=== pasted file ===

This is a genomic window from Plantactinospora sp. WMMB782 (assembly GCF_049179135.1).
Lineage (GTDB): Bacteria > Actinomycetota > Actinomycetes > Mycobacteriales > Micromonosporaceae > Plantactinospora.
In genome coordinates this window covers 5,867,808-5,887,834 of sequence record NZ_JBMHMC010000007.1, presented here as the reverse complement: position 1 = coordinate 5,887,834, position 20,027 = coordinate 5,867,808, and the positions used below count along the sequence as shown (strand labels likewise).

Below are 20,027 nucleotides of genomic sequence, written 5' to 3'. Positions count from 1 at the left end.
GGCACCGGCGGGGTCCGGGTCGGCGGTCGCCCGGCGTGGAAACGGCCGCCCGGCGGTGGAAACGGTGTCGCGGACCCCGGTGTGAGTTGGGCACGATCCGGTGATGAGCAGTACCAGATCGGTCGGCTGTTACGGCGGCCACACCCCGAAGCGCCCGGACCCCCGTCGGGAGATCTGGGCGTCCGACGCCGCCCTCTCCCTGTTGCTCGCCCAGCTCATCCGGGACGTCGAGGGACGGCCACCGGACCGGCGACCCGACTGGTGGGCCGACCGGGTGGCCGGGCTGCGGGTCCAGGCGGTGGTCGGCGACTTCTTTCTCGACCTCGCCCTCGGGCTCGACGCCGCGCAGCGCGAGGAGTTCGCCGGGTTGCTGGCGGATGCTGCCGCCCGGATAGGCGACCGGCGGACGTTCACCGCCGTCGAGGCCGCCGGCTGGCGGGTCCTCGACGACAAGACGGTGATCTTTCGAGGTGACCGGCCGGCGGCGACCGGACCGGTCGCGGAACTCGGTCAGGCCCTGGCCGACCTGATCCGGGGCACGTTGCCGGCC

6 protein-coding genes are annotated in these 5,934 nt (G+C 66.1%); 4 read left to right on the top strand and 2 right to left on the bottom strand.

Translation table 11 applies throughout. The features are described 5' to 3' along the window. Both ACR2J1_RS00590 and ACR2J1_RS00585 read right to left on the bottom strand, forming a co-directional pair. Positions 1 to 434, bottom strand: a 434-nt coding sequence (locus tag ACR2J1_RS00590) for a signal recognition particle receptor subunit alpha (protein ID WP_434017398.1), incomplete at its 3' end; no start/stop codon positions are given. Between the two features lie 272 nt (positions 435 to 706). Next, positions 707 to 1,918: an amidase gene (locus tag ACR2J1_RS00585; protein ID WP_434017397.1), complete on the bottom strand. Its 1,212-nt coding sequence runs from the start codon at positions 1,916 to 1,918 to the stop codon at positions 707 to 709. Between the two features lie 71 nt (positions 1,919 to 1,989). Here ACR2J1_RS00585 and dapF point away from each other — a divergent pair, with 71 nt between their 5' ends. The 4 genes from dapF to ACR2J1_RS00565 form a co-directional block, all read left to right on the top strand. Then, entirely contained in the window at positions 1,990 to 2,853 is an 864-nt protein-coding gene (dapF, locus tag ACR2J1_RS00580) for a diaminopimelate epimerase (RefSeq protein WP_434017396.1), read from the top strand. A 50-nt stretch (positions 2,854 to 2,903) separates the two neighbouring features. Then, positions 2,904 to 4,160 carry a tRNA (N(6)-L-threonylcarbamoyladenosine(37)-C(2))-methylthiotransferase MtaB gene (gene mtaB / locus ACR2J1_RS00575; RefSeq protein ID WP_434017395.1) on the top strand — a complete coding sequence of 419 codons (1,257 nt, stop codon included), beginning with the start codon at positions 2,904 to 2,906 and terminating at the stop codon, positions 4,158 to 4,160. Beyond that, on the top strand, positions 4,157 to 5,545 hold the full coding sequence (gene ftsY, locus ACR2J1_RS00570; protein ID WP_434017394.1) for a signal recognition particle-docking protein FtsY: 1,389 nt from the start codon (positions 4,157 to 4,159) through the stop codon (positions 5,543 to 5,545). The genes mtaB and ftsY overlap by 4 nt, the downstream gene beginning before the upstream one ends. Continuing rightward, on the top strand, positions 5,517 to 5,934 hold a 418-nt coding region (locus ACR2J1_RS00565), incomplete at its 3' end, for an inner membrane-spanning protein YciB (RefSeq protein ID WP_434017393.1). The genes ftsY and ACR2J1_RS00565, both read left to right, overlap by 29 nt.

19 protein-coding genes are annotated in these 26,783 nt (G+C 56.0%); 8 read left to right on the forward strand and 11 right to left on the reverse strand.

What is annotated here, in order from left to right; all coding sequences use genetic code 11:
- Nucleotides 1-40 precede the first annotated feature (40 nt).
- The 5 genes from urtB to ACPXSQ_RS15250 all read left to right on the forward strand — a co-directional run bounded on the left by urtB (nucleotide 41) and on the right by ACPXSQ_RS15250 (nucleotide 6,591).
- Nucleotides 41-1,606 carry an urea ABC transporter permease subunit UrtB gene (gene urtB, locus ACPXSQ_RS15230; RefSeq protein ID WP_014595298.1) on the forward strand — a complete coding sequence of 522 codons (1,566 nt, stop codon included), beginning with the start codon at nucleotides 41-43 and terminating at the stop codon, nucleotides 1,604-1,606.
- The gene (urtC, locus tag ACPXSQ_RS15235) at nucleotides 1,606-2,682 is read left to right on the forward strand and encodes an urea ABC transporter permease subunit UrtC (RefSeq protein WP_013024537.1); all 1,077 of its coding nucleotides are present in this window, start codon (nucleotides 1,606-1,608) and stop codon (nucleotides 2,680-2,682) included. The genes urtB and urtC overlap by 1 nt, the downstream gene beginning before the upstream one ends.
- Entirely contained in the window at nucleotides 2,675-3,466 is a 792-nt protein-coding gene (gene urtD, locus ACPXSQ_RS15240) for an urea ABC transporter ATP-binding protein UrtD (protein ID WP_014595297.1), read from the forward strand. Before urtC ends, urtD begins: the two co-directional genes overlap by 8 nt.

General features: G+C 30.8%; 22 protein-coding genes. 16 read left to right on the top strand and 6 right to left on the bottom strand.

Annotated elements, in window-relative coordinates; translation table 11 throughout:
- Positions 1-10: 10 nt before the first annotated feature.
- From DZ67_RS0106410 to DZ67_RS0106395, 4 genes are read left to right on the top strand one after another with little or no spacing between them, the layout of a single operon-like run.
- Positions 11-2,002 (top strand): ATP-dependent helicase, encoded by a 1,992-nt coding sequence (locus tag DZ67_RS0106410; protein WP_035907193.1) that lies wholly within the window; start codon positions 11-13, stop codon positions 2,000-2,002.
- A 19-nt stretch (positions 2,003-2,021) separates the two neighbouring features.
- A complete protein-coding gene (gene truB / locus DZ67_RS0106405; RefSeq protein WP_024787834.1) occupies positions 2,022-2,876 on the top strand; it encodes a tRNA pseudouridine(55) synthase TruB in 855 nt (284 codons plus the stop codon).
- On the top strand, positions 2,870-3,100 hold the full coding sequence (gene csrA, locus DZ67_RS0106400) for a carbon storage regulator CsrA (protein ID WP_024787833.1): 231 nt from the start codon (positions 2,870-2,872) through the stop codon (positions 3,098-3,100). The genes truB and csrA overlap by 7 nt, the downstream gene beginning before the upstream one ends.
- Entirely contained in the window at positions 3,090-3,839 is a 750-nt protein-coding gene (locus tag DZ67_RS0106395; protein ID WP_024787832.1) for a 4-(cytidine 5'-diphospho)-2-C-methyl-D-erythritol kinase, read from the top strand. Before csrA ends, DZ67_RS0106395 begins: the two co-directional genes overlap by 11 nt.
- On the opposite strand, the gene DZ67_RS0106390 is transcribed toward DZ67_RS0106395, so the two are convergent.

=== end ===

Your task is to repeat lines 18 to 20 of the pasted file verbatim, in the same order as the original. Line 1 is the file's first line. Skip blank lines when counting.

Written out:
- From DZ67_RS0106410 to DZ67_RS0106395, 4 genes are read left to right on the top strand one after another with little or no spacing between them, the layout of a single operon-like run.
- Positions 11-2,002 (top strand): ATP-dependent helicase, encoded by a 1,992-nt coding sequence (locus tag DZ67_RS0106410; protein WP_035907193.1) that lies wholly within the window; start codon positions 11-13, stop codon positions 2,000-2,002.
- A 19-nt stretch (positions 2,003-2,021) separates the two neighbouring features.